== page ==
The inflammatory bowel diseases (IBD), Crohn disease and ulcerative colitis, are immune-mediated disorders resulting in chronic, relapsing inflammation of the gastrointestinal tract. The complex nature of IBD supports the notion that its origin is likely multifactorial, constituting both genes and environmental factors. It has been hypothesized that environmental factors and maladaptive immune responses to gastrointestinal flora generate a dysregulated inflammatory cascade creating mucosal injury in genetically susceptible individuals. Over the last decade, considerable interest and research has focused on the genetic aspect of IBD. The identification of linkage between Crohn disease and the pericentromeric region of chromosome 16 (IBD1) by Hugot in 1996 spawned a series of genome scans and linkage analyses in search of susceptibility and phenotypic modifier genes (Nature 379:821–3, 1996). In 2001, the discovery that specific polymorphisms in the CARD15/NOD2 gene at the IBD1 locus were associated with Crohn disease engendered a new era of genotype–phenotype investigations (Nature 411:599–603, 2001; Nature 411:603–6, 2001). The advent of genome-wide association studies has resulted in the successful identification of new, well-replicated disease associations. The heterogeneity of IBD phenotypes suggests that it is a polygenic disorder in which susceptibility loci act in epistasis with other disease-modifying genes and the environment to produce disease. Understanding genetic associations of IBD can provide patients and their families with useful information that may help them cope with the disease. Furthermore, as our knowledge of genotype–phenotype associations grows, it is anticipated that genotyping at the onset of disease may enable physicians to predict disease course and tailor medical therapies specific for each patient.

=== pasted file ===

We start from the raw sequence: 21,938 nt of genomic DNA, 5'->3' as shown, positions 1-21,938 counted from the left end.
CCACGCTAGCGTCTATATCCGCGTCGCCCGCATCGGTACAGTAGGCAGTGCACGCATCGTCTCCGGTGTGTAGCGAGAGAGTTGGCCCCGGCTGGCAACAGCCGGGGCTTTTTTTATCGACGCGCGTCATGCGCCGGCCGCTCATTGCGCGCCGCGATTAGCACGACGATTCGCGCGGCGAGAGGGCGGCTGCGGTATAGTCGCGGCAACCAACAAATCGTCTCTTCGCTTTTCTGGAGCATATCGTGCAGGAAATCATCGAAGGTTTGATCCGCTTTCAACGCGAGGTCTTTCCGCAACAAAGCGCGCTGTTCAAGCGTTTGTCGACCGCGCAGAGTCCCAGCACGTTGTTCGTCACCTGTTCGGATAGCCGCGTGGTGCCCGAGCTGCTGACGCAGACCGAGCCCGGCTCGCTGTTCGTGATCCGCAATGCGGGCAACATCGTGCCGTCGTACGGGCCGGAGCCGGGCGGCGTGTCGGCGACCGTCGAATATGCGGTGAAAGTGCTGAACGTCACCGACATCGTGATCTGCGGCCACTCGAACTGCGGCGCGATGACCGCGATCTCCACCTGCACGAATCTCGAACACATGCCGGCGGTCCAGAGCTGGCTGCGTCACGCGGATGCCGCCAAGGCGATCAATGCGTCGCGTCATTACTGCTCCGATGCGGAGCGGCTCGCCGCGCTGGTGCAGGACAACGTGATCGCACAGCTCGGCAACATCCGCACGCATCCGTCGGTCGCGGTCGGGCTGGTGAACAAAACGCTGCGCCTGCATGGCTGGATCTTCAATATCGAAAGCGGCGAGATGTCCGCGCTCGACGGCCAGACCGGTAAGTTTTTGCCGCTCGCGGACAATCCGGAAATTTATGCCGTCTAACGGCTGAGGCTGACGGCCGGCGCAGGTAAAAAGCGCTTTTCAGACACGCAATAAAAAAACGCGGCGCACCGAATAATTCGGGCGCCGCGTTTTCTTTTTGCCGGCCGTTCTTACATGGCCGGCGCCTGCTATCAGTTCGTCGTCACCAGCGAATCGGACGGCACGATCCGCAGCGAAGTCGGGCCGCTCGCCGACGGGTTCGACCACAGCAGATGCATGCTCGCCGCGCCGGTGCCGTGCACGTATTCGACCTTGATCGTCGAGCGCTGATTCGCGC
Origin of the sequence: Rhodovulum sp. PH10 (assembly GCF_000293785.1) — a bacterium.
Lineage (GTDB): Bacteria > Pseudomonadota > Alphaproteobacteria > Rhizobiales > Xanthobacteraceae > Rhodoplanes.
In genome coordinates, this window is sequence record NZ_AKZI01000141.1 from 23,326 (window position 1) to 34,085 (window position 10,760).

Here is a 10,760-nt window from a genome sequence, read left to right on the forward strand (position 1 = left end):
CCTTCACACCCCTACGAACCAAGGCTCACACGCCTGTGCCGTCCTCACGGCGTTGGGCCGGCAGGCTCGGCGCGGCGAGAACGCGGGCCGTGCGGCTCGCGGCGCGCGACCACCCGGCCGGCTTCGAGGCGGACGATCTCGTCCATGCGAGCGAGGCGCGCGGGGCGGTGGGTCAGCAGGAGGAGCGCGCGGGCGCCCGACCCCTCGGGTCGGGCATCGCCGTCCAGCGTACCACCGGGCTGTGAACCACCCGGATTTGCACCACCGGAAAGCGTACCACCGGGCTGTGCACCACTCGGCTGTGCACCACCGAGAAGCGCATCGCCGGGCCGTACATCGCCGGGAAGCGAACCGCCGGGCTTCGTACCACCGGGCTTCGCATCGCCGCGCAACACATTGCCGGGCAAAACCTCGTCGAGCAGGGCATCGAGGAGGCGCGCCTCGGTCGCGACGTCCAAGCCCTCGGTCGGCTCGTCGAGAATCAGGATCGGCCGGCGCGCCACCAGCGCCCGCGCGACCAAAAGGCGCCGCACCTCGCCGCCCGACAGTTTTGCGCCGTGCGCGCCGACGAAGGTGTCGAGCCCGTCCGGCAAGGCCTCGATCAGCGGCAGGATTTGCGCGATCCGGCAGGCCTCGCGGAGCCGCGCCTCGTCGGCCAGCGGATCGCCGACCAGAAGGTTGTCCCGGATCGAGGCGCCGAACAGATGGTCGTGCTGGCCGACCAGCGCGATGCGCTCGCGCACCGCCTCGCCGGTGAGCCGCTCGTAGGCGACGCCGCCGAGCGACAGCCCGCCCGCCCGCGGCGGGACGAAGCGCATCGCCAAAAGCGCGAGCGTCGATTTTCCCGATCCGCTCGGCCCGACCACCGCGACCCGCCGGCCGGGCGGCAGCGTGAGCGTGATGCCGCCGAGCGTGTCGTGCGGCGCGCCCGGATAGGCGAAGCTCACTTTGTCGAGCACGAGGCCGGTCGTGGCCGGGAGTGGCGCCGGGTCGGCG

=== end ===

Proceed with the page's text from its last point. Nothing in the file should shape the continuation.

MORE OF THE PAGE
All Science Journal Classification (ASJC) codes